Philanthropy Statistics Update – Giving Trends and the Economy

numbers in boxes

Following up on last month’s post about philanthropy statistics, here are a few more, drawn from the Foundation Center’s Highlights of Foundation Giving Trends, and GuideStar’s The Effect of the Economy on the Nonprofit Sector:

  • From the Foundation Center:
    • In 2008, 164,353 grants were awarded by a sample of 1,490 large foundations to 63,794 recipient organizations;
      • The average number of grants awarded by each of those 1,490 large foundations was 110;
    • The amount of grant dollars dedicated to program support (~50%) and general support (~19%) remained consistent with the previous year’s numbers;
    • All foundation types (independent, corporate, and community) prioritized giving for education and human services.  Independent foundations also prioritized giving for health, though that data could be slightly skewed by the large number of dollars the Gates Foundation has poured into health funding;
  • From the GuideStar survey:
    • 40% of respondents say that total contributions to their organizations decreased in the first five months of the year, compared to the first five months of 2009, while 28% stayed the same;
      • A previous GuideStar survey, whose results were released around the same time last year, found that 52% of respondents said that total contributions to their organizations had decreased compared to 2008.  The fact that fewer nonprofits are now reporting decreases is somewhat encouraging, but does not imply that those nonprofits that did not report a decrease this year are necessarily in good shape from a fundraising perspective;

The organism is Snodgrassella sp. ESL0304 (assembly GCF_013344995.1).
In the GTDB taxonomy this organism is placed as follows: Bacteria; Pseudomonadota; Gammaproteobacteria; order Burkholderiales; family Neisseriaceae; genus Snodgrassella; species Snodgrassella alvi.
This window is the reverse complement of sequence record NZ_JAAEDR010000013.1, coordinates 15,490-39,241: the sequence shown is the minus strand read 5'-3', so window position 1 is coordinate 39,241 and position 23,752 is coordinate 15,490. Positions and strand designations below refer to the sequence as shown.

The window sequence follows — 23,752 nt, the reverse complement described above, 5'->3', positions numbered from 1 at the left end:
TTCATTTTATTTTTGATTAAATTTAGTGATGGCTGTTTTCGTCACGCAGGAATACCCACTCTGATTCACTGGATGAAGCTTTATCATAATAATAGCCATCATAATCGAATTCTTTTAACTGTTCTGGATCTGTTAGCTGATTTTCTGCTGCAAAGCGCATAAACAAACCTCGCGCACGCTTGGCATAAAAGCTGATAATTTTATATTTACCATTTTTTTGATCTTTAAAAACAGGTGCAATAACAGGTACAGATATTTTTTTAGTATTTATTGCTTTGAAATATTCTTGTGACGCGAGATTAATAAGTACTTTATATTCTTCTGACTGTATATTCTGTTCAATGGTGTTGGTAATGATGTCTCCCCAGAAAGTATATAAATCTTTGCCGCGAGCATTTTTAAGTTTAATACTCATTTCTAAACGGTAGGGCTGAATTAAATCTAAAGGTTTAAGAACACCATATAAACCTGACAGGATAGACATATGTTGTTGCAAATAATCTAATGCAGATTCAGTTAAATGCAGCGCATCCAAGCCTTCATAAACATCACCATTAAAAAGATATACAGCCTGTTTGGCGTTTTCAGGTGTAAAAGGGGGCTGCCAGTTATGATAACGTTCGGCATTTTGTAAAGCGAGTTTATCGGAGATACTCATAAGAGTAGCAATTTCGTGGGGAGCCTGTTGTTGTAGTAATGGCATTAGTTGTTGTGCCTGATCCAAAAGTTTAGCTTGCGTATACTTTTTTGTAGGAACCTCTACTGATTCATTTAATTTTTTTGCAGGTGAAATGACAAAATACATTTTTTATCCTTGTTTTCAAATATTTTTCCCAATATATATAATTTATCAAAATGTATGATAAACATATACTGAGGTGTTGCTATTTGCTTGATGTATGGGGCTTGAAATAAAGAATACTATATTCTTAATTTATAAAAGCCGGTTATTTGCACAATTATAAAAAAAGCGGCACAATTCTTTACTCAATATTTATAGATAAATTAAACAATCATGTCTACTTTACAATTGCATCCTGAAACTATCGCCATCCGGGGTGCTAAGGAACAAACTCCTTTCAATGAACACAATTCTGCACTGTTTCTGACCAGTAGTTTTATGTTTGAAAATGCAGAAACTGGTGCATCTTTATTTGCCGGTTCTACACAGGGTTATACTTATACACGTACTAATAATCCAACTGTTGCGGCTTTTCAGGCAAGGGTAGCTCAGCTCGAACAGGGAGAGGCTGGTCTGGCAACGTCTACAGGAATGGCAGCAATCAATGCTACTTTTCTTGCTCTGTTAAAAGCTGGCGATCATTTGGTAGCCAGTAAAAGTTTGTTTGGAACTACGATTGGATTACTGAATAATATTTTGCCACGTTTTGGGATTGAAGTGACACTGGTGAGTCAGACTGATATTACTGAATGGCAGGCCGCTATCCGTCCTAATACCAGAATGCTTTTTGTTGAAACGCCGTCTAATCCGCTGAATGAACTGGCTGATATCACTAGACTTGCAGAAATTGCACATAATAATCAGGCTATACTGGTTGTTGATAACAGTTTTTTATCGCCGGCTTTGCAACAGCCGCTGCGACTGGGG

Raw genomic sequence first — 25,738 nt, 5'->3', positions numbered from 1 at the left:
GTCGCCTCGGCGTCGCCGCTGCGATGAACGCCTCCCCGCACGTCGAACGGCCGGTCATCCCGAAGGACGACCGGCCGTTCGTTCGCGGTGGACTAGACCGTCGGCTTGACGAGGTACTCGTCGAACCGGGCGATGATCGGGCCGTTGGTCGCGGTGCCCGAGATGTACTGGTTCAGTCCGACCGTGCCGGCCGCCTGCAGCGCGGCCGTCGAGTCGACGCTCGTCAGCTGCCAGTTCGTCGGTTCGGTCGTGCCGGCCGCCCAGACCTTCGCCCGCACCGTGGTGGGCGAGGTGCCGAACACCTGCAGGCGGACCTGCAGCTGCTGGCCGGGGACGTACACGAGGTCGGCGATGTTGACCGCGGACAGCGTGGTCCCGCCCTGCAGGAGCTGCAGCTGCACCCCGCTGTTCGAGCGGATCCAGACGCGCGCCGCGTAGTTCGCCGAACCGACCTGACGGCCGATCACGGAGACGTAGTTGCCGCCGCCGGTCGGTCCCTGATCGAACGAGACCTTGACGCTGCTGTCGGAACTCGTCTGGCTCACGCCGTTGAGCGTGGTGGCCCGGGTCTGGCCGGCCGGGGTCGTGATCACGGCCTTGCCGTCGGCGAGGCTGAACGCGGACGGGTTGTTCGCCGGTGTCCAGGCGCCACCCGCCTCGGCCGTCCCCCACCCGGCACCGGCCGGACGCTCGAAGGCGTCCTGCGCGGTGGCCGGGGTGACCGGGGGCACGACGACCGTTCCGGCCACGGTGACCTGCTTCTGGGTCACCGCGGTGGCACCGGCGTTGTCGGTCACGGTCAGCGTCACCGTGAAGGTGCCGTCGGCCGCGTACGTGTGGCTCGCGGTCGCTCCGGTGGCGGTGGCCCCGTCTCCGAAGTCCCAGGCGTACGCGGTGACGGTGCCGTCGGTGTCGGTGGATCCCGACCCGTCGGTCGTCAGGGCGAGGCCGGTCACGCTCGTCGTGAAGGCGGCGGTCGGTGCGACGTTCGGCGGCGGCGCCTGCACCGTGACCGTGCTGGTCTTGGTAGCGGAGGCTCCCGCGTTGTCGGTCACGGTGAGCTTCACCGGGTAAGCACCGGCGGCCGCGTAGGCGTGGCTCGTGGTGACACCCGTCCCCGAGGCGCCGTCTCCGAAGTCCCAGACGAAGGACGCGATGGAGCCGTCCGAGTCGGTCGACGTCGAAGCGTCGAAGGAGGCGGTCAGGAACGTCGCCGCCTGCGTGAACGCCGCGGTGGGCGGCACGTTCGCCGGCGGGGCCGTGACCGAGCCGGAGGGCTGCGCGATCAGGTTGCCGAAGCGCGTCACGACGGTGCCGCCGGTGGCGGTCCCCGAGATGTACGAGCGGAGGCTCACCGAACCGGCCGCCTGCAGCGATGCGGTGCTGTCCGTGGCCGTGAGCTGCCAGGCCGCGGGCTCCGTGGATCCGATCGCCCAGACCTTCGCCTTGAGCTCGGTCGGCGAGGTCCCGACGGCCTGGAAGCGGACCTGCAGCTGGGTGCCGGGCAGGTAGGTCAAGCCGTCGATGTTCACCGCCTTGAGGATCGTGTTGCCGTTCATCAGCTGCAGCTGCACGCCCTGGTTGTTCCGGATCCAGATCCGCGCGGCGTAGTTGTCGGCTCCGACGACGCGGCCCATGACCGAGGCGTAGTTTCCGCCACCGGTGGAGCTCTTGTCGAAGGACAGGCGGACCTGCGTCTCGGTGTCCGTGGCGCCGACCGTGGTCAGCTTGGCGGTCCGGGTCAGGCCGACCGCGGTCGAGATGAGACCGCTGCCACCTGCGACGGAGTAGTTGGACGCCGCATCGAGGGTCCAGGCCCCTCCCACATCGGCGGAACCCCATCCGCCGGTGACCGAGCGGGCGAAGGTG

• Decreases in individual giving where the top-cited reasons for contributions decreasing (both fewer gifts and smaller gifts);
      • Given that individuals make up the largest percentage of donations to nonprofits, this is not surprising;
    • Corporate gifts and foundation grants also happened in fewer numbers and for fewer dollars;
    • Though fewer grants were awarded, 41% of grantmakers reported that the number of requests they received increased;
    • 62% of grantmaking organizations (both private foundations and grantmaking public charities responded to the survey) indicated that they had not made any major changes to their grantmaking practices.  Last year, 43% of grantmakers had made changes as a result of the economy.  In 2009, 20% said they had cut back on the types of programs they funded; this year, that number was down to 12%.  Here’s hoping it’s 0% in the next survey.

 

Image source: http://www.flickr.com/photos/stewf/2026818238/

Author: Dahna Goldstein
August 25, 2010, 03:59 PM

Philanthropy Statistics - A Few Numbers to Share

numbers

 

A few interesting philanthropy statistics:

  • 98,428 grantmakers (Foundation Center)
  • 114 new grantmakers in the past month (Foundation Center)
  • 997,579 public charities (National Center for Charitable Statistics)
  • 293,000 nonprofits that could lose their exempt status due to not meeting new IRS filing requirements (National Center for Charitable Statistics)
  • Over 372,000 grants awarded in 2008 by foundations (from Foundation Center data, some analysis mine)
  • Charitable giving dropped 3.9% in 2009 (GivingUSA)
  • Corporate giving rose 5.5% in 2009, fueled in part by in-kind giving (GivingUSA)
  • Total giving in the US was an estimated $303.75 billion (GvingUSA)
  • Of that, individuals are by far the largest single component.  Foundation and corporate giving was $52.54 billion, which is nothing to sneeze at (GivingUSA; sneezing comment mine)